Storm Cell Sunrise

Storm Cell Sunrise


I’ve settled into a habit of falling asleep at earlier and earlier times. My usual frame of a 1am-2am knockout has turned into a 9pm-10pm drift-off. While this is an advantageous thing on most fronts — after all, I’ll be needing to account for a seven hour time difference soon — it means I’m often asleep long before my roommates. Meaning: when my roommate Hiba texts me at 11:10pm I, in theory, won’t see it until morning. However, this morning, I happened to stir around 2am and catch sight of her message: Sunrise is at 6, wanna be up by 5:30?

Loyola’s MSA (Muslim Student Association) has a little tradition bookending each academic year in which whoever feels up to it is welcome to join a generally small congregation to the east of the Madonna della Strada Chapel for fajr by the lake. For those who may not know what fajr is: a great deal of Muslims follow a theology that prescribes five daily prayers. Fajr is the early morning prayer, before sunrise. Whereas the MSA doesn’t host fajrs by the lake over the summer, Hiba and I intermittently venture out there ourselves because, let’s be honest, it is awesome. I mean that not by the word’s connotation, but its denotation: inducing awe, admiration, or an overwhelming feeling of reverence. Clouds make up the most awe-inducing sunrises for me. With even just the slightest smattering of clouds, a spectacular palette of pastels wraps itself between the shadows. This morning’s just so happened to have a thinning storm cell easing in from the north that served as a sort of cradle for the light. The tail end of the cell sat just beneath the sun after it had risen a bit from the horizon, and by the end of the hour, you could see it dropping rain over the lake.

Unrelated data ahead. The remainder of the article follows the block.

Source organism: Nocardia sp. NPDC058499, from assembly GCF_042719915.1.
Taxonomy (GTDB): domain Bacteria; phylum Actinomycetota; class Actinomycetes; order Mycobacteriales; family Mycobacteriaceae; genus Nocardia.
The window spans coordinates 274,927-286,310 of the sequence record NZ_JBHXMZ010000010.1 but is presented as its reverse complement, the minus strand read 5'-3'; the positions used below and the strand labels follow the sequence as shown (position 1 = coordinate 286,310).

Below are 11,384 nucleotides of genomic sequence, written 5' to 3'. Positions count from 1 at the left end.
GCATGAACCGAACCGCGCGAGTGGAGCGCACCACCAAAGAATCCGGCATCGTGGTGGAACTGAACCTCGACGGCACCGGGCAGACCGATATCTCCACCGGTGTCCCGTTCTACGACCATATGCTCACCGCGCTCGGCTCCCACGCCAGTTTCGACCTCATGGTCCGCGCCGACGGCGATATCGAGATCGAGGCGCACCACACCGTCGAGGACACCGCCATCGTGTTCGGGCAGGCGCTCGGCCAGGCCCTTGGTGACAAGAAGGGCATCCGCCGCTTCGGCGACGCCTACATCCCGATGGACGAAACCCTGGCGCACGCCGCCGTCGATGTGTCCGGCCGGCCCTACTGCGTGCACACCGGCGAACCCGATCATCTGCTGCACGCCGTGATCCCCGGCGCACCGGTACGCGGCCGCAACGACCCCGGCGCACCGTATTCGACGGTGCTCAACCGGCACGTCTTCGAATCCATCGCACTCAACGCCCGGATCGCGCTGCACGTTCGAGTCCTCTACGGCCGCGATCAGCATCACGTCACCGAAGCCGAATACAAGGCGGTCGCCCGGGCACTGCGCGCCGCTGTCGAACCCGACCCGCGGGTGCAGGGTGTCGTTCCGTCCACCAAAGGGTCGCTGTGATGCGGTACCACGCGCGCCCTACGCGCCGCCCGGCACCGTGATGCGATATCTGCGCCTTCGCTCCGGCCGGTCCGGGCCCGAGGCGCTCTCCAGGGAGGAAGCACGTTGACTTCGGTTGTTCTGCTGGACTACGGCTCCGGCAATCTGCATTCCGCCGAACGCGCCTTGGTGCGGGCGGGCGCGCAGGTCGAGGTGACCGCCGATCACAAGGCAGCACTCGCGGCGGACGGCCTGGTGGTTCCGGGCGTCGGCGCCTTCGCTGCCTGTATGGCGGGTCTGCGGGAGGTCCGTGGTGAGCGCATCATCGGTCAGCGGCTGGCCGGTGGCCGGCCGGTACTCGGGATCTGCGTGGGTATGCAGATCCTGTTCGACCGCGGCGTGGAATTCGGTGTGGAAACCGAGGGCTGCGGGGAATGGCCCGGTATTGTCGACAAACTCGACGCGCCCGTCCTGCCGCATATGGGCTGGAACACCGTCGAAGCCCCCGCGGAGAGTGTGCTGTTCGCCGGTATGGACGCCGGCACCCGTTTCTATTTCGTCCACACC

Sunrise by the Madonna della Strada Chapel

If there’s one thing to be learned about me, it’s that I thoroughly adore rain and storms. Hiba does as well. Maaria, on the other hand, another roommate of mine, is utterly petrified by them. Last summer, when Maaria and I first moved into an apartment together, we spent many a stormy Chicago night stationed at our northeastern window watching the lightning. I crouched at the sill with eyes wide while she often stood a few feet back, sunk into her shoulders as though needing to defend herself. Watching storms with Maaria always makes me think of a verse in the Quran: “Among His signs, too, are that He shows you the lightning that terrifies and inspires hope…” 30:24 [M. A. S. Abdel Haleem translation]. Toss the two of us into a storm and watch what reactions manifest; I feel we tend to illustrate that verse rather accurately. Of course, with Hiba added to the dynamic, the three of us now spend most storms with Hiba and I quite literally hanging halfway out our fifteen-story-high windows, arms splayed, and at times becoming downright drenched while Maaria tentatively calls us back inside from the wall furthest away.